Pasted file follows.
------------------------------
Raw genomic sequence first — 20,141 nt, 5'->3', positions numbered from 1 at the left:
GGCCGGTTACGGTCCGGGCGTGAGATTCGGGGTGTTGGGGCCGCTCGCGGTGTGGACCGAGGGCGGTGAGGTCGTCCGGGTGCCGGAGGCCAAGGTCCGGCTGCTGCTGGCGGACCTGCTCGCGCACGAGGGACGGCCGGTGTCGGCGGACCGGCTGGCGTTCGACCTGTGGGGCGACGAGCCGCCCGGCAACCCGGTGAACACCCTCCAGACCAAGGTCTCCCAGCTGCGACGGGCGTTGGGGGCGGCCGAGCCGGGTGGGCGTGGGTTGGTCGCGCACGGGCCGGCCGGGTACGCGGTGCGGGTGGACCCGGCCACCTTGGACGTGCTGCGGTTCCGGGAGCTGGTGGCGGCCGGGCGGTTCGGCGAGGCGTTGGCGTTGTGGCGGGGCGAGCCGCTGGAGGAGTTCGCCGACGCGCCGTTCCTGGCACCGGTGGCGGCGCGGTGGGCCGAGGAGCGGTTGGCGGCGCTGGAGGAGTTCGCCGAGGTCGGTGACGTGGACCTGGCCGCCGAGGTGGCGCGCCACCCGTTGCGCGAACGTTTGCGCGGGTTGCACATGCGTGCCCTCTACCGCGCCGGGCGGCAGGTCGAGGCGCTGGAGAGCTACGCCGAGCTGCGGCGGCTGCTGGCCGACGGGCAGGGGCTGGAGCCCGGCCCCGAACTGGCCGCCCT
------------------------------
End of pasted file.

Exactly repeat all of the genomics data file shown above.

Raw genomic sequence first — 20,141 nt, 5'->3', positions numbered from 1 at the left:
GGCCGGTTACGGTCCGGGCGTGAGATTCGGGGTGTTGGGGCCGCTCGCGGTGTGGACCGAGGGCGGTGAGGTCGTCCGGGTGCCGGAGGCCAAGGTCCGGCTGCTGCTGGCGGACCTGCTCGCGCACGAGGGACGGCCGGTGTCGGCGGACCGGCTGGCGTTCGACCTGTGGGGCGACGAGCCGCCCGGCAACCCGGTGAACACCCTCCAGACCAAGGTCTCCCAGCTGCGACGGGCGTTGGGGGCGGCCGAGCCGGGTGGGCGTGGGTTGGTCGCGCACGGGCCGGCCGGGTACGCGGTGCGGGTGGACCCGGCCACCTTGGACGTGCTGCGGTTCCGGGAGCTGGTGGCGGCCGGGCGGTTCGGCGAGGCGTTGGCGTTGTGGCGGGGCGAGCCGCTGGAGGAGTTCGCCGACGCGCCGTTCCTGGCACCGGTGGCGGCGCGGTGGGCCGAGGAGCGGTTGGCGGCGCTGGAGGAGTTCGCCGAGGTCGGTGACGTGGACCTGGCCGCCGAGGTGGCGCGCCACCCGTTGCGCGAACGTTTGCGCGGGTTGCACATGCGTGCCCTCTACCGCGCCGGGCGGCAGGTCGAGGCGCTGGAGAGCTACGCCGAGCTGCGGCGGCTGCTGGCCGACGGGCAGGGGCTGGAGCCCGGCCCCGAACTGGCCGCCCT